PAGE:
Looking for something a bit different and off the beaten path? Then you need to stop in and check these oddities in Comanche County out!
Gothic Art Gallery
Little Girl’s Grave at Sipe Springs
|On a lonely stretch of road in north central Texas, a group of faded, tattered toys stand guard at the grave of a small child. Although the body of the young girl has occupied this space for more than 100 years, some of the toys have been placed there as recently as a few weeks ago. It just doesn’t take long for the Texas wind and sun to make things look old. There’s no denying it’s a macabre sight, when you first approach. Known locally as “The Penny Grave” — because people have been known to place coins on the grave — this final resting place lies within a few feet of a Comanche County Road off of FM 1477, near the once-thriving community of Sipe Springs. There are two markers at the grave site, bearing the words “Grave of little girl. Age 3, 1870s.” And “Name Unknown, Died 1870 moving west.” A third marker reads, “Who is this little girl?” According to area legend, the little girl and her family were traveling west with a wagon train. The child supposedly fell off the back of the wagon and died from head injuries. Her grief stricken family – miles from home – felt they had no choice but to bury the child there. Maybe they didn’t know that there was a small community several miles away – who knows? For a brief time, that little community, Sipe (pronounced seep) Springs, was an oil boom town and boasted a population of 10,000. According to area historians, and the book “Patchwork of Memories”, the first school was built in 1873. Churches and a post office were soon built. The first postmaster was M.W. Hall. In the beginning, several men took turns carrying the mail from Comanche once a week. Later, 10-year-old Nim Childress became the first official mail carrier, riding a mule named Jude. A company of “Minute Men” was organized for protection from the Indians. One of the settlers, Bob Leslie, was killed during the last recorded Indian raid in 1874. In the winter of 1918, an oil well, the Goss #1, came in and changed the little community. For the next several years, life was good. There were two banks, a big school, an opera house, numerous stores and restaurants, and a professional baseball team. In fact, Sipe Springs grew so fast that it soon rivaled the county seat, Comanche. That was many years ago. Now days, it probably more closely resembles the desolate, cactus and mesquite tree dotted landscape of the 1870s, than it does a bustling town. There are a handful of houses left, and a small but dedicated volunteer fire department, and the people who live there seem to enjoy the peace and quiet. Most visitors to the area are looking for the little girl’s grave. Area residents say that the County Commissioners, who maintained the adjacent dirt road, would periodically gather the coins from the grave and purchase flowers. A series of newspaper articles about the site – in the 1990s – created a broader interest in the grave, and visitors began leaving other small tokens. Among the things placed on the grave recently were stuffed animals, dolls, baby bottles, keys, angels, toy trucks and cars, notes, photos and Bibles. It doesn’t take long for the elements to mar the items, creating a somewhat garish, but still haunting image. The original headstone was damaged years ago, but local residents replaced it. One elderly woman recalled her mother “tending” the grave for years. Although no one knows exactly who this child was, obviously people still care.|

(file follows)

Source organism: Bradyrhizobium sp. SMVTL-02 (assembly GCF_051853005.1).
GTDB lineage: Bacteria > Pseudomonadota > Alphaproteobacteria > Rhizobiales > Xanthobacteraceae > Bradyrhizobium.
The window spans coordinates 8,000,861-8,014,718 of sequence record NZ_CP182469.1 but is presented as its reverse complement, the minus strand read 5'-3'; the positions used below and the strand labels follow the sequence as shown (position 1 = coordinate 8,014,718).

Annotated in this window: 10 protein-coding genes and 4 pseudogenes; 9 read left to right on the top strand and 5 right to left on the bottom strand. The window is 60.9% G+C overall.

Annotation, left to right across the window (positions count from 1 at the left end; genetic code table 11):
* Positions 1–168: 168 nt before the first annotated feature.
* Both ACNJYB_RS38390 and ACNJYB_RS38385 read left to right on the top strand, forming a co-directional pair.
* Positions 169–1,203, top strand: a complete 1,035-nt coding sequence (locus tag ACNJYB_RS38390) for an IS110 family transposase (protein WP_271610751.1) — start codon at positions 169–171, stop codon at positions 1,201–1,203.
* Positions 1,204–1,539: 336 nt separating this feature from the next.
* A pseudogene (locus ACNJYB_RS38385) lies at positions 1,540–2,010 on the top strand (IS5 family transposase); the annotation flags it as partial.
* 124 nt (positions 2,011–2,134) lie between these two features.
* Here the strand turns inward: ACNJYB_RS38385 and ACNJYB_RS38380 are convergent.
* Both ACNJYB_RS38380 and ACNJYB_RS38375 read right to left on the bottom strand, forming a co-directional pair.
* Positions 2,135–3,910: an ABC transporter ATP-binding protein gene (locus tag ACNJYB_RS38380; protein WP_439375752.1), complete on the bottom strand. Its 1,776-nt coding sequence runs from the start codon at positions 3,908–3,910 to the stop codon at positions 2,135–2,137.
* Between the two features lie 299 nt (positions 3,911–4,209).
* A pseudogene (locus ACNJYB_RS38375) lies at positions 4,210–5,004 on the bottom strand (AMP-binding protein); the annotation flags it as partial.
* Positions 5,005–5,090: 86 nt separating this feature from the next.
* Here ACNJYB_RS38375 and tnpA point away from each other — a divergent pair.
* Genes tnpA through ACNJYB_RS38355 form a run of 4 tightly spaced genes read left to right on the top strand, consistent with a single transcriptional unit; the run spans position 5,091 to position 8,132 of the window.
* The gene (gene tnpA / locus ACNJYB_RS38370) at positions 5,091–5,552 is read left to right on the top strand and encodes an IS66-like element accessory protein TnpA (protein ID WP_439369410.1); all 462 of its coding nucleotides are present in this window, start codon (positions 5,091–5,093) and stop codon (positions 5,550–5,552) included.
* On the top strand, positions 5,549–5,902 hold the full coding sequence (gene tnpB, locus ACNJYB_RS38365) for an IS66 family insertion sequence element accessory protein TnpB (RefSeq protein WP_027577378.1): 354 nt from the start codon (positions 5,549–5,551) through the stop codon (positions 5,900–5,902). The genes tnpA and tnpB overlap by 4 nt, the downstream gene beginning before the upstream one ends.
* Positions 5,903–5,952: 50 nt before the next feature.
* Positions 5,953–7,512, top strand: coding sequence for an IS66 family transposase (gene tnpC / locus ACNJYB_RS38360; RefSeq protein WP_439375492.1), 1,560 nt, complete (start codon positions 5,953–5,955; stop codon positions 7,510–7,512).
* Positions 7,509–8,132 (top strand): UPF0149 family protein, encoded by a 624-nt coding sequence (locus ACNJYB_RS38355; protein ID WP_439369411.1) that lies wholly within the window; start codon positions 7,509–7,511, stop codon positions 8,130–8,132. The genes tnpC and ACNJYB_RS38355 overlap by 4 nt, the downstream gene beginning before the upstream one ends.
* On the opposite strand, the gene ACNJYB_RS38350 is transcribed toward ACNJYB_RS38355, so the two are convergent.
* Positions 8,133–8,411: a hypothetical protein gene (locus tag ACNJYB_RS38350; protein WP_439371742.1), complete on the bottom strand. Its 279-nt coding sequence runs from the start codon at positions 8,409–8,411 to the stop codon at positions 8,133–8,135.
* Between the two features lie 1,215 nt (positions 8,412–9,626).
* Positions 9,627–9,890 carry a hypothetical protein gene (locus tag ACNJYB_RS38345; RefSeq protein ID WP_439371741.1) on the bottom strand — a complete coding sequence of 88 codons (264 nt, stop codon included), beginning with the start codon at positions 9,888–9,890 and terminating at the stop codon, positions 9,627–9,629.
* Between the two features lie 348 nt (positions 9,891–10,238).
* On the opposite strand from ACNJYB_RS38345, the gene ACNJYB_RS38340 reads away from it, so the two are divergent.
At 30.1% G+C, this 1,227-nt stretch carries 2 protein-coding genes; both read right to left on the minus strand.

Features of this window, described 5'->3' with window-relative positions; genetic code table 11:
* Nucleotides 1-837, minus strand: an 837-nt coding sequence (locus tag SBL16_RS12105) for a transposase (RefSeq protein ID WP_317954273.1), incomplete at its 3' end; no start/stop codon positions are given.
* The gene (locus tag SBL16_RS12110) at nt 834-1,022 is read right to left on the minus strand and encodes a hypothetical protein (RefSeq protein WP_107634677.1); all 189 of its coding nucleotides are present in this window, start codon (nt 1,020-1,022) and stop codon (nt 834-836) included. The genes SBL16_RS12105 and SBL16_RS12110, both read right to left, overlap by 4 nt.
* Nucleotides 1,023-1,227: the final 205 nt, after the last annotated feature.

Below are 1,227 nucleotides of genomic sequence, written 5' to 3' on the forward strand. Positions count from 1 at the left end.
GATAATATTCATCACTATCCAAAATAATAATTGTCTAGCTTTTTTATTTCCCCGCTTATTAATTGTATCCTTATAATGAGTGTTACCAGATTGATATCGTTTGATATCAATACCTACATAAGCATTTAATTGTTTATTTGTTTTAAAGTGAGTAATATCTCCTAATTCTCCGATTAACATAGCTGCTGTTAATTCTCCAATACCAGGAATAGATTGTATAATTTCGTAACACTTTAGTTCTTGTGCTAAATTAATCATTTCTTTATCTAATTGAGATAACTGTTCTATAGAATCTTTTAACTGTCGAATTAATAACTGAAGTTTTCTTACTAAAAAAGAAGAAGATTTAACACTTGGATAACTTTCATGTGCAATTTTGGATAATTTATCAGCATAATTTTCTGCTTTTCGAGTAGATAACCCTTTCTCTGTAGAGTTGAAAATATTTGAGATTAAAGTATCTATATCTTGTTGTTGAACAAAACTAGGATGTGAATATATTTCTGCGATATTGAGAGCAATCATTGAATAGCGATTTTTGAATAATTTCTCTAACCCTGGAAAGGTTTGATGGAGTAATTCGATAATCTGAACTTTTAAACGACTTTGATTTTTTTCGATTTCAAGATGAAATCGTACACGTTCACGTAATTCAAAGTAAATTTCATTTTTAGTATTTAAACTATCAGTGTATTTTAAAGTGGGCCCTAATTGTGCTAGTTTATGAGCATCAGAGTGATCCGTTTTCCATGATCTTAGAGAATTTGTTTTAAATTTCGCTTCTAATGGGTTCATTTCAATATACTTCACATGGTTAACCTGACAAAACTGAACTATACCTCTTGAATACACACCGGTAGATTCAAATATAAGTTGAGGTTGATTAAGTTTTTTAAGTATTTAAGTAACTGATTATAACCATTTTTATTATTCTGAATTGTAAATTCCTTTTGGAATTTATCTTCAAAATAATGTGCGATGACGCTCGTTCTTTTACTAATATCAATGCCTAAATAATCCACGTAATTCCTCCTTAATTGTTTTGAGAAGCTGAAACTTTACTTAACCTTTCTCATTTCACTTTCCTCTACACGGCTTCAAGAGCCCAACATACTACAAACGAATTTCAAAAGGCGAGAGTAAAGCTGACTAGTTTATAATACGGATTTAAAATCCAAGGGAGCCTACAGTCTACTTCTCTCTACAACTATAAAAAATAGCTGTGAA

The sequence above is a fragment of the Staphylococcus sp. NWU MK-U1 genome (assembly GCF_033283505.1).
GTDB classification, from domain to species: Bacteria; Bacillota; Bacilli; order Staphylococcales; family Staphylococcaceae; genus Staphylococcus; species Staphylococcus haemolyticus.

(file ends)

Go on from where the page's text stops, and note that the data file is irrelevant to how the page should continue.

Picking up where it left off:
| —— by Laura Kestner|